PRISM schmizm. The NSA’s got nothin’ on LG.
Article by Pam Baker in FierceBigData
Emphasis in red added by me.
Brian Wood, VP Marketing
LG caught red-handed spying on viewers via Smart TVs
Jason Huntley, U.K. ICT consultant, accidently discovered his LG Smart TV was sending extensive information about his viewing habits to the Korean manufacturer. He gives a full account of the unsettling details in his DoctorBeet’s Blog. Readers should consider carefully what this means to them beyond using LG or other brands of Smart TVs.
“After some investigation, I found a rather creepy corporate video advertising their data collection practices to potential advertisers,” he writes.
Interestingly, LG has taken down the “creepy corporate video” that Huntley linked. But the most disturbing of the samples Huntley gave in his post of what the video said was this:
“Furthermore, LG Smart Ad offers useful and various advertising performance reports that live broadcasting ads cannot. To accurately identify actual advertising effectiveness.”
Now, how could LG possibly “accurately identify actual advertising effectiveness” unless they can see more than your TV viewing habits? But how can a TV see what you buy online, say? One way might be spying on your entire home network which includes your desktop computer and mobile devices. After all, a smart TV is plugged directly into your network. It’s not inconceivable that the device could snoop your entire network once connected.
Huntley details his investigation into what data his TV was transmitting.
“It was at this point, I made an even more disturbing find within the packet data dumps,” he writes. “I noticed filenames were being posted to LG’s servers and that these filenames were ones stored on my external USB hard drive. To demonstrate this, I created a mock avi file and copied it to a USB stick. This file didn’t really contain ‘midget porn‘ at all, I renamed it to make sure it had a unique filename that I could spot easily in the data and one that was unlikely to come from a broadcast source. And sure enough, there it was…”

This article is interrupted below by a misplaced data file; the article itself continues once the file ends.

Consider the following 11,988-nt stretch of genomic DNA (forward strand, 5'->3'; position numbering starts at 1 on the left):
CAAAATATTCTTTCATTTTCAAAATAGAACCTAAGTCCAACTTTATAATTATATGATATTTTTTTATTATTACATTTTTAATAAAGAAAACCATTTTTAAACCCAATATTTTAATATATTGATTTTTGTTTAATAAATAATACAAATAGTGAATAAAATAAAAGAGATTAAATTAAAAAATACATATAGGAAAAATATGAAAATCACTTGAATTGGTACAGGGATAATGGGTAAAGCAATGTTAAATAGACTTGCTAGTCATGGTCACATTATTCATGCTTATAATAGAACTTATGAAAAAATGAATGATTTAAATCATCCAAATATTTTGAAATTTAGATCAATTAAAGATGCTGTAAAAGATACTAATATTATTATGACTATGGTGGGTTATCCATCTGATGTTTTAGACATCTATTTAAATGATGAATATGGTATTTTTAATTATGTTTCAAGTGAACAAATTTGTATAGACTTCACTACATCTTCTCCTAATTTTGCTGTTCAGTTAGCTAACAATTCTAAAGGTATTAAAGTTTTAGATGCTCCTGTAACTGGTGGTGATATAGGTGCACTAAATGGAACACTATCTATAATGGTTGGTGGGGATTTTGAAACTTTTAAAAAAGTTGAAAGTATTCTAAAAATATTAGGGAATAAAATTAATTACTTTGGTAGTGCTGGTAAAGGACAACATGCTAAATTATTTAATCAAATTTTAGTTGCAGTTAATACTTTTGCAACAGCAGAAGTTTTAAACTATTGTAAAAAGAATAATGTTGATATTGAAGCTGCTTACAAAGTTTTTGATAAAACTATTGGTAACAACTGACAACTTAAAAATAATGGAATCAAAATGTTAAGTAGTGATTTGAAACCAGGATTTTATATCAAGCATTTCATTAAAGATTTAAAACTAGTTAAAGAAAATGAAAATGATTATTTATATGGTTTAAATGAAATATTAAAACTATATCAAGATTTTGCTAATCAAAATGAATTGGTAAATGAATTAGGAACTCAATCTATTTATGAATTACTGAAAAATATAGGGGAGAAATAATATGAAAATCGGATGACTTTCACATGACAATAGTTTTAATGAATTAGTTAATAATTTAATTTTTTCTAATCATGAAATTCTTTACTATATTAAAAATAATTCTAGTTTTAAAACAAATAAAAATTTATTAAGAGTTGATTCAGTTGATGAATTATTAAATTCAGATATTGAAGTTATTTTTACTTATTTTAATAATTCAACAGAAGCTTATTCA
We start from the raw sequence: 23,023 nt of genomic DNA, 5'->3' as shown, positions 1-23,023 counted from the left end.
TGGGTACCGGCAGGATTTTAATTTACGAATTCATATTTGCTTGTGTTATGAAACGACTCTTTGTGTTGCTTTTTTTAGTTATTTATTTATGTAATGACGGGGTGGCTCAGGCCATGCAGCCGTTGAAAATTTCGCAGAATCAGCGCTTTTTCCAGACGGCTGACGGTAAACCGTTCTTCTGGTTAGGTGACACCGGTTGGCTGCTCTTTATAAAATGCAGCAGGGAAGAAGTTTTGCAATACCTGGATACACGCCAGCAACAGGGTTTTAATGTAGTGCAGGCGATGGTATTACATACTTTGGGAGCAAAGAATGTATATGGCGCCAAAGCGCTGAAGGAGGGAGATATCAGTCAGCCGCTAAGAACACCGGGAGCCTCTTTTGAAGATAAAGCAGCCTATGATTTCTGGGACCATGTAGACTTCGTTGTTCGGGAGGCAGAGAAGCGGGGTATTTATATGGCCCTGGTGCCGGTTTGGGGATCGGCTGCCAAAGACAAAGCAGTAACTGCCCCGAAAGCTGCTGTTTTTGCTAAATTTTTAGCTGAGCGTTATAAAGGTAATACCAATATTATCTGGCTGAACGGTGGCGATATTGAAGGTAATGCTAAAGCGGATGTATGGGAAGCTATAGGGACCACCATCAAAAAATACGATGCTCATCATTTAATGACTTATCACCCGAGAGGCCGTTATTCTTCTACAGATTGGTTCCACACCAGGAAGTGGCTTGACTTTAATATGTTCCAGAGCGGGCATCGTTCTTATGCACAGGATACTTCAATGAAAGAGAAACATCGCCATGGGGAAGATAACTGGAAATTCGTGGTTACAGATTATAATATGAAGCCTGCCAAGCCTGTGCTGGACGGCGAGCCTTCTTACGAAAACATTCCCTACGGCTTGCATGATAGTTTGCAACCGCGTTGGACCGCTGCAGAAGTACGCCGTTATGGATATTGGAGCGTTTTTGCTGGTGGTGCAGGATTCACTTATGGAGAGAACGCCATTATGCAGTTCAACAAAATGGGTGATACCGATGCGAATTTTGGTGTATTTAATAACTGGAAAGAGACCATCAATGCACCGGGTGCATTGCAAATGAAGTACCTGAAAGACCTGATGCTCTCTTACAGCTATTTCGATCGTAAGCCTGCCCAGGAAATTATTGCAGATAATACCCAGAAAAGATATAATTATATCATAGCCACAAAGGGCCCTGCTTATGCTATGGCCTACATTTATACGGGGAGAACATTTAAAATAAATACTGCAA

“My wife was shocked to see our children’s names being transmitted in the name of a Christmas video file that we had watched from USB,” he adds. “Information appears to be sent back unencrypted and in the clear to LG.”
Perhaps most disturbing of all was what he found on the so-called opt-out feature:
“In fact, there is an option in the system settings called “Collection of watching info:” which is set ON by default. This setting requires the user to scroll down to see it and, unlike most other settings, contains no ‘balloon help’ to describe what it does.”
He discovered that even when he opted-out, the data was still transmitted.
I own a LG Smart TV and I’m very upset to discover that while I thought I was buying a personal TV–an expensive one too!–I was in fact funding LG’s spying operation. That’s a pretty slick, ballsy move to make consumers buy and install the equipment a manufacturer needs to spy on them.
Fortunately, Huntley offered a fix:
“So how can we prevent this from happening? I haven’t read the T&Cs but one thing I am sure about is that I own my router and have absolute jurisdiction of any traffic that I allow to pass, so I have compiled an initial list of internet domains that you can block to stop spying and advertising on TVs that we, as customers have actually paid for.
This will free you from seeing ads plastered on your screen and having your viewing habits monitored, whilst it should still allow firmware updates to be applied.”
According to a report in Tom’s Guide, LG has finally admitted that opting out is not opting out. LG also promised to provide a firmware update to rectify this.
Personally, I’ll stick with Huntley’s fix at least until I can figure out how to disable the TV’s data collection and transmission capabilities.
Expect a new industry to arise soon in privacy protection which will likely include user-friendly data transmission detectors, signal scramblers, mods, advanced filters, code disruptors (a new kind of anti-virus aimed at manufacturers’ coding) and other means for consumers to protect themselves from the items they own.